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Old 06-21-2011, 09:07 AM   #1
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Default brushless timing query

I just have a couple of questions guys and I hope someone could point me into the right direction or ideas.......

1. Static timing on the endbell yes??
2. Dynamic timing is from the speed control??
3. I have a tekin rs pro so it has timing advance for dual and sensorless mode.
4. I run in sensored only mode so I have turbo and boost functions.
5. I am running a 17.5 motor
6. Temp I know we go by on speed control and motor but,

Ok now if there is three phases in a brushless motor adding to 360* if we were to advance our static timing on the endbell and then dynamically adding timing if we were to push anymore more than 60* advance we would be pushing into the next phase and sending back to much EMF so causing heat and slowing down??

So if 60* is in total or can we run static timing of say 45* plus what we can add dynamically are we pushing into the next phase of the motor or what do other ppl think or do instead??

Timing is fun to play with in boosted classes and different ways of applying it.
So if we were to retard the timing on the endbell back to 0* or minus 45* then use the speed control to add all the timing dynamically as that will give us all the LOW end torque we could ever want (brushless motors allways never lose torque top end if you have the battery power to push it as adding timing also pushes torque) so the smaller fdr we can run which means bigger rollout then when the timing is added does it go faster than having high static timing and small amounts of dynamic timing??

Every brushless motor will give EMF back to the speed control and limit anymore power to go to the motor as thats how sensorless setups add timing from back EMF but cogging and so on is a problem thats why they created dual mode on some speed controls to start in sensored mode and then run in sensorless mode....

Anyone want to shed any light on their thoughts as I really dont think we have cracked the surface of this???

Looking forward to some reading
Fordy
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Old 06-21-2011, 10:22 PM   #2
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Default

Originally Posted by jjfo80
I just have a couple of questions guys and I hope someone could point me into the right direction or ideas.......

1. Static timing on the endbell yes??
2. Dynamic timing is from the speed control??
3. I have a tekin rs pro so it has timing advance for dual and sensorless mode.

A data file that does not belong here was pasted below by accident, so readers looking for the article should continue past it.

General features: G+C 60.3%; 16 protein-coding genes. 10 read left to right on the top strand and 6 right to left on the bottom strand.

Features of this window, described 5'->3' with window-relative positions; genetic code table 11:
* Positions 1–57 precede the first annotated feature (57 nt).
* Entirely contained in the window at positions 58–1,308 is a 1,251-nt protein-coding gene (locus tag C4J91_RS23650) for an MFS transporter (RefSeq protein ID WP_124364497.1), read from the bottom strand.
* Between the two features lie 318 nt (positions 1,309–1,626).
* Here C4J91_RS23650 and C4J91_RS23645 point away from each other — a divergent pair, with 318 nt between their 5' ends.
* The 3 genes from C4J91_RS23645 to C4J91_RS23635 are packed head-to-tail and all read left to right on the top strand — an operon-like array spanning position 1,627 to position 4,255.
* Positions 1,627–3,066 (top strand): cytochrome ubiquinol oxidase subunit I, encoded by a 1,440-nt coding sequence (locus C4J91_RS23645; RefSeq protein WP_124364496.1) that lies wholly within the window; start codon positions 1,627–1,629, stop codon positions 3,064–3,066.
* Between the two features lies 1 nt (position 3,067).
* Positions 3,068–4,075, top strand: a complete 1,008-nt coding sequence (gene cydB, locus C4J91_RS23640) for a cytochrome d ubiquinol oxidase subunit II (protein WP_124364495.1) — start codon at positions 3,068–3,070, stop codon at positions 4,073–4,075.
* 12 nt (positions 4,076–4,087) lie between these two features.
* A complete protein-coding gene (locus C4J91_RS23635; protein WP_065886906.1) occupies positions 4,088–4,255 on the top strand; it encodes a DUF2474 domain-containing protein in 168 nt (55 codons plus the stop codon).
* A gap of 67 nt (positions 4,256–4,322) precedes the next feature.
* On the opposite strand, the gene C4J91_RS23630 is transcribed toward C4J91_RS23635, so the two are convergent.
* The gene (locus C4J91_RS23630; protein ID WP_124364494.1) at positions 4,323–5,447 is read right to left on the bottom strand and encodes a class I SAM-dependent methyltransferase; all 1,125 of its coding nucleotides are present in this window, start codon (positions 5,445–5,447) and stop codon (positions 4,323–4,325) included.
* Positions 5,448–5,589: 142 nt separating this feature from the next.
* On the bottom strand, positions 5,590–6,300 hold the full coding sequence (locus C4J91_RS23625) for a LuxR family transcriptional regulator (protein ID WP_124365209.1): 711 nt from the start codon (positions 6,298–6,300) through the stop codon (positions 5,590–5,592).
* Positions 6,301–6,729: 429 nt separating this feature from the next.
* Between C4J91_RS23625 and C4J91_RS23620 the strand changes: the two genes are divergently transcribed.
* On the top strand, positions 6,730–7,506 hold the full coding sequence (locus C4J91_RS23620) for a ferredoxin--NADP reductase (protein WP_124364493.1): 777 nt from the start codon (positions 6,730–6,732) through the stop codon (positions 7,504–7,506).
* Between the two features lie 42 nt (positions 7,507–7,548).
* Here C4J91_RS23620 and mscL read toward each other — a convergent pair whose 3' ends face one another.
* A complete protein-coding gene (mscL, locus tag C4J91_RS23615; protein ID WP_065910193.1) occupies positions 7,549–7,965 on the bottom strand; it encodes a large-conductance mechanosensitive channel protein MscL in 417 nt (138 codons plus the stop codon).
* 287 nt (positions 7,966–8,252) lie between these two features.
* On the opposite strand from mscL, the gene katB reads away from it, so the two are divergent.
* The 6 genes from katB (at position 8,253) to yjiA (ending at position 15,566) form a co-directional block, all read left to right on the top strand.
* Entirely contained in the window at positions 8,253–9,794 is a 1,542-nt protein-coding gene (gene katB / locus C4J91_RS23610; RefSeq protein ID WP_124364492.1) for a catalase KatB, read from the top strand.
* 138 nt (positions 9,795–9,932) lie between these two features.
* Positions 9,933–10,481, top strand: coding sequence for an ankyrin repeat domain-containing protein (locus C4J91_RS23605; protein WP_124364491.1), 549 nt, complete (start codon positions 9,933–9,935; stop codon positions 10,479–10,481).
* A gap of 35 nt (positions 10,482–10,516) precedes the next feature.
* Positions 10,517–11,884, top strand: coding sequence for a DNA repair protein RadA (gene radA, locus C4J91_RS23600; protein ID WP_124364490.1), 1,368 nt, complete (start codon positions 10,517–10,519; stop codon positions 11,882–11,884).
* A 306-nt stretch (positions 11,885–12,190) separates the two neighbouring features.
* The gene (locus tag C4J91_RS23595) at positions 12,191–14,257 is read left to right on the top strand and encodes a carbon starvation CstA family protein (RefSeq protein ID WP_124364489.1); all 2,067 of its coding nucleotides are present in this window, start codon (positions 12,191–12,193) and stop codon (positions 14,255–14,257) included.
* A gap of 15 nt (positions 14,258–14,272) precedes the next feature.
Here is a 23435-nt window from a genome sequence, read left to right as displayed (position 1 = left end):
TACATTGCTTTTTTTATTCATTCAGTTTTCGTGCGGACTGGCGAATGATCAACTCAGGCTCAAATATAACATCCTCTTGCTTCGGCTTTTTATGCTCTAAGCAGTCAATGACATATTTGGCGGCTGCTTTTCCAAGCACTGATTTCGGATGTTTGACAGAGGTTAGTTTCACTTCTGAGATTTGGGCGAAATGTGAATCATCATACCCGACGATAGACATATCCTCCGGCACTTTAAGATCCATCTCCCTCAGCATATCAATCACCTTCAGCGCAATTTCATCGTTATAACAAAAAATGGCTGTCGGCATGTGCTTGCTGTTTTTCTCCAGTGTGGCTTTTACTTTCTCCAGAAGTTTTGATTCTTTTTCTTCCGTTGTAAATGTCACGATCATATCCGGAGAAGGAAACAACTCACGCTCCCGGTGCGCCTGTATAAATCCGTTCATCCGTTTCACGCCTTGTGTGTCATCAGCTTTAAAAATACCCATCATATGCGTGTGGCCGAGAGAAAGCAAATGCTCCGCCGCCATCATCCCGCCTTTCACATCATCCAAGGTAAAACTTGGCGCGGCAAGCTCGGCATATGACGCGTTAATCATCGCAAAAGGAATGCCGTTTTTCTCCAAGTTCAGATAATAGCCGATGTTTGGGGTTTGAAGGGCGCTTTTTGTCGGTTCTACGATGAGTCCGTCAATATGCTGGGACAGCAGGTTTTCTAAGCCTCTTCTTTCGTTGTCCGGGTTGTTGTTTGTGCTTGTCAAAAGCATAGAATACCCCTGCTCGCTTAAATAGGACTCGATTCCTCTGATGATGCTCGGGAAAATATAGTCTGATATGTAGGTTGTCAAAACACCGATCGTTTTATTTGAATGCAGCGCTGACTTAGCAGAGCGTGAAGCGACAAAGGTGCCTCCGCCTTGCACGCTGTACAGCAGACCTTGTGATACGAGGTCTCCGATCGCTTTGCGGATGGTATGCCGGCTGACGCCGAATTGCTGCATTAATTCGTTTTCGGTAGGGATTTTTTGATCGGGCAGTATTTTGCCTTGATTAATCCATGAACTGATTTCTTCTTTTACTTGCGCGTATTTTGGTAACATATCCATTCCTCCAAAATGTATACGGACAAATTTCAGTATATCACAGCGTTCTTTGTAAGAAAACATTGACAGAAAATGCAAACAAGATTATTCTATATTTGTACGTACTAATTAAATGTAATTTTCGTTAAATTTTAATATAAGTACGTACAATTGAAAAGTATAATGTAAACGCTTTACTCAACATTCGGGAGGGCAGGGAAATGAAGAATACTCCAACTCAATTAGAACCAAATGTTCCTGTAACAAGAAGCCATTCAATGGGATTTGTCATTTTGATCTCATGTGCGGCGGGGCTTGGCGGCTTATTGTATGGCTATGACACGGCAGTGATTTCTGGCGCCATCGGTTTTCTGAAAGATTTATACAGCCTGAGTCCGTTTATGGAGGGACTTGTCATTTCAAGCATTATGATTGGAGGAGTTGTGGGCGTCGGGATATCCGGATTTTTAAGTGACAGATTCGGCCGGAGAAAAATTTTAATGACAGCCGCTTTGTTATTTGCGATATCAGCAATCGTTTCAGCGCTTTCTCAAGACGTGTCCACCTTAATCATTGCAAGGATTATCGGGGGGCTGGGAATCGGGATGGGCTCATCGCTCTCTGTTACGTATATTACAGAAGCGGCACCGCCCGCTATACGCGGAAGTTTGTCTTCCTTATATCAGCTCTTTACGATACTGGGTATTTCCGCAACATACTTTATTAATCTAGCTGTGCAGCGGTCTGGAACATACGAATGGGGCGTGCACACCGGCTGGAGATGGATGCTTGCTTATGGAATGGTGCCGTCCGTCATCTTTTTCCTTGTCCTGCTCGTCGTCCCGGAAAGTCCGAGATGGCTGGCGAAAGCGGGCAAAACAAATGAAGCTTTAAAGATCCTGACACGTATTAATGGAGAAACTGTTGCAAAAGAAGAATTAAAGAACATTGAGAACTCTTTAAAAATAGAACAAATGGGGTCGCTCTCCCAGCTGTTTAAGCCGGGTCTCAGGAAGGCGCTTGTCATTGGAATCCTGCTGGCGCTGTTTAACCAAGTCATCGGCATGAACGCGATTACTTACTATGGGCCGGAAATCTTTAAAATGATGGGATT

4. I run in sensored only mode so I have turbo and boost functions.
5. I am running a 17.5 motor
6. Temp I know we go by on speed control and motor but,

1 & 2 are in general correct, well except it’s possible for the speedo to also have static timing. (Not fully up on Tekin details)

Ok now if there is three phases in a brushless motor adding to 360* if we were to advance our static timing on the endbell and then dynamically adding timing if we were to push anymore more than 60* advance we would be pushing into the next phase and sending back to much EMF so causing heat and slowing down??

So if 60* is in total or can we run static timing of say 45* plus what we can add dynamically are we pushing into the next phase of the motor or what do other ppl think or do instead??

One can certainly over time a motor, but the limits are not that straightforward. Your case assumes a static analysis. One of the reasons timing advance works is due to the inductance in the motor windings. This inductance dynamically limits the rate at which the current can build up, delays it in a sense, at higher speeds the effective delay is larger in terms of motor rotation. Thus dynamic timing, so the current has time to build up at higher speeds.

Timing is fun to play with in boosted classes and different ways of applying it.
So if we were to retard the timing on the endbell back to 0* or minus 45* then use the speed control to add all the timing dynamically as that will give us all the LOW end torque we could ever want (brushless motors allways never lose torque top end if you have the battery power to push it as adding timing also pushes torque) so the smaller fdr we can run which means bigger rollout then when the timing is added does it go faster than having high static timing and small amounts of dynamic timing??

Concept wise that’s the whole idea, but like most everything don’t overdo it. Don’t think negative timing is going to work too well for example. The torque and power will peak with the ideal positive timing at each RPM, but then drop off if too much. Thus the game/fun, find that ideal peak over the entire RPM range, intertwined with gearing (as always). Note in practice a higher FDR is normally used, tracks are only so big after all.

Every brushless motor will give EMF back to the speed control and limit anymore power to go to the motor as thats how sensorless setups add timing from back EMF but cogging and so on is a problem thats why they created dual mode on some speed controls to start in sensored mode and then run in sensorless mode....

Anyone want to shed any light on their thoughts as I really dont think we have cracked the surface of this???

Looking forward to some reading
Fordy

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